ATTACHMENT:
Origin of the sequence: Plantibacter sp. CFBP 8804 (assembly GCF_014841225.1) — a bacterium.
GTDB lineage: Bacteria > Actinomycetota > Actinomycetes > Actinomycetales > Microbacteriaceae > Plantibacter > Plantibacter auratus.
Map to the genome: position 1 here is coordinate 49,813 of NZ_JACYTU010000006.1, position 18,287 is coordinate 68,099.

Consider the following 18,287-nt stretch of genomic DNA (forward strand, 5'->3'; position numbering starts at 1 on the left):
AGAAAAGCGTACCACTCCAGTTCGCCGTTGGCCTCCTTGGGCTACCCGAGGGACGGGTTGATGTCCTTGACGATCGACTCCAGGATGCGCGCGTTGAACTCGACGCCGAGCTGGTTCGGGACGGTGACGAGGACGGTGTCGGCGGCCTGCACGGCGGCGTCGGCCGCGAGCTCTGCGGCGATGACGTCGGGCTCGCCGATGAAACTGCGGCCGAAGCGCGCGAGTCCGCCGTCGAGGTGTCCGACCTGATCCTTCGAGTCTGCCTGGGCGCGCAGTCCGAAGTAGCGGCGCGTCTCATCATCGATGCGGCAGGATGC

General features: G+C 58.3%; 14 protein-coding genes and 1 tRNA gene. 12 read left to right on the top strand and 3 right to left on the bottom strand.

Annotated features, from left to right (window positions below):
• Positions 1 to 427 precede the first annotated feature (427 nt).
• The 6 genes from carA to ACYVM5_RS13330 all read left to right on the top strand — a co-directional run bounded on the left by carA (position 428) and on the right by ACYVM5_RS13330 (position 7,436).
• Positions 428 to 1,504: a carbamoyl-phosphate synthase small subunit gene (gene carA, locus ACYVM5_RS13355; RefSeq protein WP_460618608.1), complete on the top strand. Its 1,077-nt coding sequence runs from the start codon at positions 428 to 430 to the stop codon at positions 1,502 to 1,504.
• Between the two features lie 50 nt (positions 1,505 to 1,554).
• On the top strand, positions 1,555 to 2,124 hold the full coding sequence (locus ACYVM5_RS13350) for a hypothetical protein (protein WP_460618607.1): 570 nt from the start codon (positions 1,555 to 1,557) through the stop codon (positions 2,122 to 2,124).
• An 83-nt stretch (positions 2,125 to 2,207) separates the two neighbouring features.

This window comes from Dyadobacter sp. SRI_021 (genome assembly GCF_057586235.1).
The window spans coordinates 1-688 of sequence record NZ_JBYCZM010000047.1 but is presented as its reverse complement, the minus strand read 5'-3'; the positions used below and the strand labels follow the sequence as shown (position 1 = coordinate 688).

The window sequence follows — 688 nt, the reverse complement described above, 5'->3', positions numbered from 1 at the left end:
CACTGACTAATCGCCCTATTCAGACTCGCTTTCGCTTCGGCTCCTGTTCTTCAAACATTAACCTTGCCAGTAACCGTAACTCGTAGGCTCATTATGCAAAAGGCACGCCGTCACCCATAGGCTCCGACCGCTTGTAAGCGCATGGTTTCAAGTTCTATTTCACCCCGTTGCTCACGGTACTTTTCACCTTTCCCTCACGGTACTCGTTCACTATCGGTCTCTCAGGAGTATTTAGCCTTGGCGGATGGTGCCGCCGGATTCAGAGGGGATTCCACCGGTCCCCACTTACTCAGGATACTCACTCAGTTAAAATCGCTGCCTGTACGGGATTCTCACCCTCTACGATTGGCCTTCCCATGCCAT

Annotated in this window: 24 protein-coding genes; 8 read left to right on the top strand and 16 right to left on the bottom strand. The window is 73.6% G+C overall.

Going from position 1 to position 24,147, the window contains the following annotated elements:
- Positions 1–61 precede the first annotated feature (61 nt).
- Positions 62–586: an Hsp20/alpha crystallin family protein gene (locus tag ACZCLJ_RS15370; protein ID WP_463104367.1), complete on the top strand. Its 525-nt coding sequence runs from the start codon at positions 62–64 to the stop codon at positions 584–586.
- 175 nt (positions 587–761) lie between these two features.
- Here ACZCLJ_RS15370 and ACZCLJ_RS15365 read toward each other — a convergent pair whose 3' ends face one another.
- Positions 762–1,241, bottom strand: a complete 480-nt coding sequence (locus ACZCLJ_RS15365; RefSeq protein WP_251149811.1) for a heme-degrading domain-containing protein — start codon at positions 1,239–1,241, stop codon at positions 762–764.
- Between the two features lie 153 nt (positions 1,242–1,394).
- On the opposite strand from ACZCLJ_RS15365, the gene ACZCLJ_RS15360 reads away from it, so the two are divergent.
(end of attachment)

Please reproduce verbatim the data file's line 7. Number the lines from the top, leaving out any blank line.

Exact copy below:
Annotated features, from left to right (window positions below):